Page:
I bet I got my copy of Terminator for less than you!
Even if you put in the research to figure out which version is for you (and if you look in the Amazon reviews, you’ll see that lots of people have done just that) you may quickly discover that you’re wasting your time, because they’re all the same fucking thing. The 10th Anniversary Edition of Titanic is just the first two discs from the four-disc Collector’s Edition that had come out years earlier. The 30th Anniversary Edition of Bob Marley’s Exodus is just the normal edition of Exodus. Then there’s my 50th Anniversary Edition of Ben-Hur, which offers … a single commentary track. Who do you bridge trolls think you’re trying to fool? We’re the internet. We have eternal eyes and infinite opinions. We see all.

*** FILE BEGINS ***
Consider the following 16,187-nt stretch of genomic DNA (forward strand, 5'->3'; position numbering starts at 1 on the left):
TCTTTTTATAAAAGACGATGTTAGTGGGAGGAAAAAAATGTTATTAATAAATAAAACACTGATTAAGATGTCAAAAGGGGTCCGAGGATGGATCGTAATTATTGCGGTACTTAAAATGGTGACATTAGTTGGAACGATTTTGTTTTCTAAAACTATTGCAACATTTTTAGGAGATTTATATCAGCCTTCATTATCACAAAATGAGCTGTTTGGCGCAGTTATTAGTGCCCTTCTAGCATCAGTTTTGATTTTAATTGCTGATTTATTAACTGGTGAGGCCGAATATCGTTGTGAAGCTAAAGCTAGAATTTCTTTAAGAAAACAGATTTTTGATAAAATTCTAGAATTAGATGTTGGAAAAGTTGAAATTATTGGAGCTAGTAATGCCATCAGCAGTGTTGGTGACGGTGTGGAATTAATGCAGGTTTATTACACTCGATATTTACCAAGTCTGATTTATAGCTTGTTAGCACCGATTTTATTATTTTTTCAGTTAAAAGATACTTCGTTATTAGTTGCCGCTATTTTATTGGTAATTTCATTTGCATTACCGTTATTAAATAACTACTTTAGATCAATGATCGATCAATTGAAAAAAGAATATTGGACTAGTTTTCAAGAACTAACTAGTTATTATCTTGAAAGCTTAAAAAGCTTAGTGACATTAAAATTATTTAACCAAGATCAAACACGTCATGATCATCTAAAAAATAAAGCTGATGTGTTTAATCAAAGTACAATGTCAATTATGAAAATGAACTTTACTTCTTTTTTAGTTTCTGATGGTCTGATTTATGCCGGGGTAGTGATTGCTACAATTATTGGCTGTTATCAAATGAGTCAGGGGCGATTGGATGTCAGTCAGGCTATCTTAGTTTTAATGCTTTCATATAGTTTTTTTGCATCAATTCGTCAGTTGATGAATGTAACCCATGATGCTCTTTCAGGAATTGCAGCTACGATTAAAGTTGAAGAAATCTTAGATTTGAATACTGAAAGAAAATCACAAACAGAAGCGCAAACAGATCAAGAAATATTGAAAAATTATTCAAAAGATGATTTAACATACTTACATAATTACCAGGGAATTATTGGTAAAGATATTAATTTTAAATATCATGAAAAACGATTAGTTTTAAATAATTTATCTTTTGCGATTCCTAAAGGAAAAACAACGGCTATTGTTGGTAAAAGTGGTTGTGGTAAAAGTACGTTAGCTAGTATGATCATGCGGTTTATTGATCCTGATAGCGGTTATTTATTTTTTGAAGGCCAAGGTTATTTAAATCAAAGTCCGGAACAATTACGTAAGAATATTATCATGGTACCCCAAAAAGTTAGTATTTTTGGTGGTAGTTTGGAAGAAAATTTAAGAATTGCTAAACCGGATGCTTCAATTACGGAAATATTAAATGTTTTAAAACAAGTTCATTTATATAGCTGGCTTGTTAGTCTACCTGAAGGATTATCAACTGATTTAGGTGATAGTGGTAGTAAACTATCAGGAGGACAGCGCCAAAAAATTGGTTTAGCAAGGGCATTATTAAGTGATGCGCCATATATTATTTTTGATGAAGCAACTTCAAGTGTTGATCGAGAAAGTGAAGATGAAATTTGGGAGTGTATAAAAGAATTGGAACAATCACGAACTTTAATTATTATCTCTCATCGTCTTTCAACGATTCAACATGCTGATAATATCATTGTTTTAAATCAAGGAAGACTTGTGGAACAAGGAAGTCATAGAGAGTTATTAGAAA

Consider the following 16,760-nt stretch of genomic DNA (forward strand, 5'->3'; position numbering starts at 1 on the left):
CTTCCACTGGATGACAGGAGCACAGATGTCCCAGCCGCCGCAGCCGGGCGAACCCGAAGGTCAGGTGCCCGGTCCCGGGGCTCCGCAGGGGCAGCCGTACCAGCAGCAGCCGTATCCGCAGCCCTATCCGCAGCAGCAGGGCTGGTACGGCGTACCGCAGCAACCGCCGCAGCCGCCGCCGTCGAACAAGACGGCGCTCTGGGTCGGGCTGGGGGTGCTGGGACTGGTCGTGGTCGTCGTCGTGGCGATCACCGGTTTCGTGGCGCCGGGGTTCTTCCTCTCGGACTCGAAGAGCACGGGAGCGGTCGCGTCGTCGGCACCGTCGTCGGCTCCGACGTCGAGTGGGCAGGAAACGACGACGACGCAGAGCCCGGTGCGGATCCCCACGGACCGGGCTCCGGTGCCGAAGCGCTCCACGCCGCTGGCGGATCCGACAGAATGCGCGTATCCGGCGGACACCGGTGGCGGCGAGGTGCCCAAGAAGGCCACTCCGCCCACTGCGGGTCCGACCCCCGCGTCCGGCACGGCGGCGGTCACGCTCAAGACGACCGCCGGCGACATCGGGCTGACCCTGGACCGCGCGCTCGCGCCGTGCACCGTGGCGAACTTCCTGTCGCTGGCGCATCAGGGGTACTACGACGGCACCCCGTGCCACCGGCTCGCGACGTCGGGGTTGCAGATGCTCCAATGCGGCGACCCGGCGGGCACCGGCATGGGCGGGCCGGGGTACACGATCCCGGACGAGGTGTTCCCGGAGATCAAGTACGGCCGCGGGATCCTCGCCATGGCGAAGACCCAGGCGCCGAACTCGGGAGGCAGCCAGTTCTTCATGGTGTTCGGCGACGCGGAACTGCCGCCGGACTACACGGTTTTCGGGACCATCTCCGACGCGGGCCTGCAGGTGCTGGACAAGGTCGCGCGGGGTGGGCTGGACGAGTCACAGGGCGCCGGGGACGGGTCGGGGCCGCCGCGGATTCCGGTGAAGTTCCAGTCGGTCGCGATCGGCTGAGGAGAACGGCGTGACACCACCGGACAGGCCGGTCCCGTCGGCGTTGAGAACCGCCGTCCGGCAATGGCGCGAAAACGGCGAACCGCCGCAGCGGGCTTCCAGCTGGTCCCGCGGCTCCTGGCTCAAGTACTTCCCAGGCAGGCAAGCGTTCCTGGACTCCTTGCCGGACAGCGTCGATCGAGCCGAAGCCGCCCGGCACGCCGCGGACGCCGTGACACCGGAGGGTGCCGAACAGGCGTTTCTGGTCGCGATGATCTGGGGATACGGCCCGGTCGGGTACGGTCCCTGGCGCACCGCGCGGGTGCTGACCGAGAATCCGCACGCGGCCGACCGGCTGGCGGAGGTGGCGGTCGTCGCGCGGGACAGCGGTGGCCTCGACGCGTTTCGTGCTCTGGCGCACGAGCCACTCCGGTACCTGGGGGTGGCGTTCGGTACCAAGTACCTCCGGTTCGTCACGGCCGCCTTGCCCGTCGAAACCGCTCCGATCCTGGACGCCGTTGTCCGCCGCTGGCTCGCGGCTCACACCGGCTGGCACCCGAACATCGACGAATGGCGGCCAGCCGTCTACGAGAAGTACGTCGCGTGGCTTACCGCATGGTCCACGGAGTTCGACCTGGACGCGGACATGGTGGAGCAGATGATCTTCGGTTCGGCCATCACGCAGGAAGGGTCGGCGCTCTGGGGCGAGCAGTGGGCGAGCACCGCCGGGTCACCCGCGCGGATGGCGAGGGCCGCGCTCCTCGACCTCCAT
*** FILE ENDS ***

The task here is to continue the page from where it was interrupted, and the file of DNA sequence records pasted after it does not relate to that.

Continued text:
Then we get distracted and don’t do anything about it. That’s kind of our jam.
Why This Will Never Change
Because even though we’re all catching on to this, they’ll soon figure out something else. There are two different versions of Quentin Tarantino’s The Hateful Eight — a 70mm cut, and a digital projection cut, with the former having six minutes of extra footage as well as an overture and an intermission. But he couldn’t call it a special edition, because “special edition” is tainted language. So he had to call it a 70mm version, which alienates everybody except the kind of people who like to talk about how they’re the kind of people who go to see movies in whatever the hell 70mm is (aside from the length of my penis).
Is that … is that impressive? I genuinely don’t know.